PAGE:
Fortunately, the nation’s capital does boast many positive livability features. Washington ranks in the top 10 livable large cities, according to AARP’s Livability Index: Great Neighborhoods for All Ages. The Index helps communities determine how well they meet the needs of residents across their lifespan. Livability attributes benefiting older residents typically benefit younger ones as well.
The Index measures indicators across seven categories: health, environment (air and water quality), social and civic engagement; accessible and affordable housing; transportation; supportive services; and economic and educational opportunity. In our latest update, the District receives a livability score of 59 –higher than the average of 50, scoring best in engagement, transportation, and neighborhood.
Eyeing Livability 2.0
DC, like all communities no matter how successful, still has work to do. As the Index shows, the nation’s capital faces challenges in features related to the environment and to opportunity, and it also is working to meet the needs of its residents as they age. As a member of the AARP Network of Age-Friendly Communities, the District is making livability a top priority. The District’s age-friendly action plan, based on community assessment and input, addresses affordable housing, social isolation, and neighborhood safety. A recent progress report highlights achievements such as an intergenerational housing complex, an expansion of affordable units targeting very-low income residents, and a partnership to obtain transportation for older adult residents.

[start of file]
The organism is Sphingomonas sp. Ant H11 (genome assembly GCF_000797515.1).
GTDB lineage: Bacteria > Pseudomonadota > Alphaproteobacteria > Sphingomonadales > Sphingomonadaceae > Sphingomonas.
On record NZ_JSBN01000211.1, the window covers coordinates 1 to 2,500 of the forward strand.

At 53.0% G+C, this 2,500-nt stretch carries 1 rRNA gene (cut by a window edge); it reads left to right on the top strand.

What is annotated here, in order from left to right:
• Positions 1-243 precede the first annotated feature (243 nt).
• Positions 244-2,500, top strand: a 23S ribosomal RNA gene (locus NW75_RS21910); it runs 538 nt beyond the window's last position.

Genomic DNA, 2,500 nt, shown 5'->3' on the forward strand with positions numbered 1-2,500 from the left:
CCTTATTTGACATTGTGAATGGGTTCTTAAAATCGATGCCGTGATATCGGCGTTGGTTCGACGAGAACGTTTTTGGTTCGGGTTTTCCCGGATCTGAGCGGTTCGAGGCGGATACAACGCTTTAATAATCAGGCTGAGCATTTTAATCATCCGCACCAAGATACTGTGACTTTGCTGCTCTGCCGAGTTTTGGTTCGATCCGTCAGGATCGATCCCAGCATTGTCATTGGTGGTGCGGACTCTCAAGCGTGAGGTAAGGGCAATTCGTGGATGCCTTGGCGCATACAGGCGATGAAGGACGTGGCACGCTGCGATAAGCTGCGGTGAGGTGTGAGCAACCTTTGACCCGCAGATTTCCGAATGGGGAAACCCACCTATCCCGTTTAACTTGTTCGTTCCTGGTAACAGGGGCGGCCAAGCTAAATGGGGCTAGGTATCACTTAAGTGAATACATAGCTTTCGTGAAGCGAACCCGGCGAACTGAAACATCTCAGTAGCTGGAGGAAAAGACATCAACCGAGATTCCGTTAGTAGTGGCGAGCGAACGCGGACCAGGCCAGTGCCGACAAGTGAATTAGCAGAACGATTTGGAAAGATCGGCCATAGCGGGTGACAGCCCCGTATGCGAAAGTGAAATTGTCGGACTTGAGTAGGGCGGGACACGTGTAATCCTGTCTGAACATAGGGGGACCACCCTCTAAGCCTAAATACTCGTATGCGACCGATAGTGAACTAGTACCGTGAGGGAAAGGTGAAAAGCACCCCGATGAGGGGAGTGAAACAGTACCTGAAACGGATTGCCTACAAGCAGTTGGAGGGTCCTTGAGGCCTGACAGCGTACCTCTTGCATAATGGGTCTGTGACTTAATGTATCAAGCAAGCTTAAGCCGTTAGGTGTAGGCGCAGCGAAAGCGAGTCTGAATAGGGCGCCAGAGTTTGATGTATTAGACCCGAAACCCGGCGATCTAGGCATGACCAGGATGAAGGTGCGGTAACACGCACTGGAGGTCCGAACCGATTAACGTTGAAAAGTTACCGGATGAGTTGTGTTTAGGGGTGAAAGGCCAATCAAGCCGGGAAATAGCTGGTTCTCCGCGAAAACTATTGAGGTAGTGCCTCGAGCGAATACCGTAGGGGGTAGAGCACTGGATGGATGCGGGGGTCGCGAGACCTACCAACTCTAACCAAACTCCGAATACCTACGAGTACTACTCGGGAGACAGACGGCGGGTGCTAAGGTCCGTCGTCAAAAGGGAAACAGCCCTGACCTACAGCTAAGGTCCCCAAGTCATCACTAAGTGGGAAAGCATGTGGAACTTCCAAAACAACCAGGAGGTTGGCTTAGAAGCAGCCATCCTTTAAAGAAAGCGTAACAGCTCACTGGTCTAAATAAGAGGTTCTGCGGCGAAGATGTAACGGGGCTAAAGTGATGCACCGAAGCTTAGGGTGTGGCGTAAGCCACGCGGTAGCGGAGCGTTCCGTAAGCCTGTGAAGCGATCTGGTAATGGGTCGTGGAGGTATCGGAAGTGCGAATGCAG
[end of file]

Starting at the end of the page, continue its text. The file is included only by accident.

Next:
Yet success often brings challenges. Features that make cities more livable and attractive can push housing demand and prices higher. As a result, retaining and building affordable housing, especially in popular urban areas, become increasingly difficult. Sure enough, the Index shows Washington struggling with high housing-related costs and a lower-than-average rate of accessible homes for people with limited mobility. Washington is not alone in grappling with how to ensure that everyone has a place to live, for this is happening across the country.
The District is addressing its affordability and housing challenges through strategies such as low-income housing tax credits, inclusionary zoning, and funding for services for homeless families. In 2016, the city committed $100 million to its Housing Production Trust Fund. The investment will fund 12 new developments including a project consisting of units specifically slated for older adults. Other new and renovated housing units add more affordable options. Many such units are close to public transportation, neighborhood amenities, and social services. Additionally, the city helps older adults and people with disabilities renovate homes with features that make them safer. These policies all help residents to remain in their communities as prices rise.